Some people are trying to scam developers out of apps and that is not OK

App Store
App Store (Image credit: iMore)

What you need to know

  • Some developers are receiving emails from people claiming to have bought their apps, but unable to use them.
  • They claim Apple won't refund them.
  • The end game is to ask for a refund via PayPal or a free app code.

While some people have it in their heads that all developers are living in mansions and driving around in high-end cars, that is very much not the case. Some do very well for themselves, but that is the exception rather than the rule. So when someone targets developers in what seems to be a widespread scam, it hurts.

PCalc developer James Thomson tweeted earlier today to warn developers about a scan he's noticed – and received multiple versions of – that ends up with someone wanting to get either a PayPal refund for an app that won't work or a free App Store code for the app in question.

Scammers claim that they bought an app but aren't able to use it. They also reckon they've reached out to Apple and been refused a refund, so it's on the developer to cough up. But, spoiler, they never bought the app in the first place.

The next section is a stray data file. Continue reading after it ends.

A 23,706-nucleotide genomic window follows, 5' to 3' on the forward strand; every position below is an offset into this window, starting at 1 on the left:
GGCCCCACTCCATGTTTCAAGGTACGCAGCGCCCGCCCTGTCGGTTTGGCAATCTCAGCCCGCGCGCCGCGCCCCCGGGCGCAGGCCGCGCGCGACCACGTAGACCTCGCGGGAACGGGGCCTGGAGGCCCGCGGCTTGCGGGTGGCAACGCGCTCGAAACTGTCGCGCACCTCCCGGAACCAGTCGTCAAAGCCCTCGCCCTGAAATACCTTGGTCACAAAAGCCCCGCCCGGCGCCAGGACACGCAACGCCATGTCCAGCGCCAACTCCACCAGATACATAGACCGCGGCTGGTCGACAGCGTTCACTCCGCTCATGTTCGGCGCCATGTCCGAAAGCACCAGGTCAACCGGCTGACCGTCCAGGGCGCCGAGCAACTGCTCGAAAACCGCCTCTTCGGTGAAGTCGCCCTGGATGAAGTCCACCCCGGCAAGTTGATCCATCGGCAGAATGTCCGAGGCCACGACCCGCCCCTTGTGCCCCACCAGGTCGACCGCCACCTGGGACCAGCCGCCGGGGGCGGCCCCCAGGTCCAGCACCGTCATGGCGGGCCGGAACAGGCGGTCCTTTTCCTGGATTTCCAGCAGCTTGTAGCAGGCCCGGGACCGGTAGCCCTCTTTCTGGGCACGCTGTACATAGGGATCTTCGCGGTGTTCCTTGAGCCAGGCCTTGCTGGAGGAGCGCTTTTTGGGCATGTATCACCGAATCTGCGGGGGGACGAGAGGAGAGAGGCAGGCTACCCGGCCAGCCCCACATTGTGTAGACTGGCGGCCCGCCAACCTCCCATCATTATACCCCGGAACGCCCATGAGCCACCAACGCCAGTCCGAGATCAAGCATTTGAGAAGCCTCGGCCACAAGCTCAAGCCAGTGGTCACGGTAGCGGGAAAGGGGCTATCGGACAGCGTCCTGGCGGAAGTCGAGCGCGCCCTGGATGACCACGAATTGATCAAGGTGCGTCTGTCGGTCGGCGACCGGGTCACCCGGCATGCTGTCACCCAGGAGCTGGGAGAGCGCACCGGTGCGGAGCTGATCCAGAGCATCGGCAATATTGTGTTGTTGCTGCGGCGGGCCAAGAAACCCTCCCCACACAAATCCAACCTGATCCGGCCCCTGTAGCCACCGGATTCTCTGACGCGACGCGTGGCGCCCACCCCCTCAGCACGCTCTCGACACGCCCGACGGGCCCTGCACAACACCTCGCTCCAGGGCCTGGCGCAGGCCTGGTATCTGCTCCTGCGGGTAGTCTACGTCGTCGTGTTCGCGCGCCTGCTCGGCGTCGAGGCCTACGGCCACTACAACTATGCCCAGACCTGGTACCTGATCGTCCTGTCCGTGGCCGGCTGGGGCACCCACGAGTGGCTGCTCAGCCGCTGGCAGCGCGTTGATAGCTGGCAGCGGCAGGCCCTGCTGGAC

Predictably, James isn't the only one receiving these kinds of messages.

And another.

You'd have to imagine that a ton of these emails would need to go out to developers to even begin to make this a worthwhile endeavor for scammers. But never underestimate the extent people will go to just to get something for free.

Don't scam developers, people. Or anyone, for that matter.

Oliver Haslam

Oliver Haslam has written about Apple and the wider technology business for more than a decade with bylines on How-To Geek, PC Mag, iDownloadBlog, and many more. He has also been published in print for Macworld, including cover stories. At iMore, Oliver is involved in daily news coverage and, not being short of opinions, has been known to 'explain' those thoughts in more detail, too. Having grown up using PCs and spending far too much money on graphics card and flashy RAM, Oliver switched to the Mac with a G5 iMac and hasn't looked back. Since then he's seen the growth of the smartphone world, backed by iPhone, and new product categories come and go. Current expertise includes iOS, macOS, streaming services, and pretty much anything that has a battery or plugs into a wall. Oliver also covers mobile gaming for iMore, with Apple Arcade a particular focus. He's been gaming since the Atari 2600 days and still struggles to comprehend the fact he can play console quality titles on his pocket computer.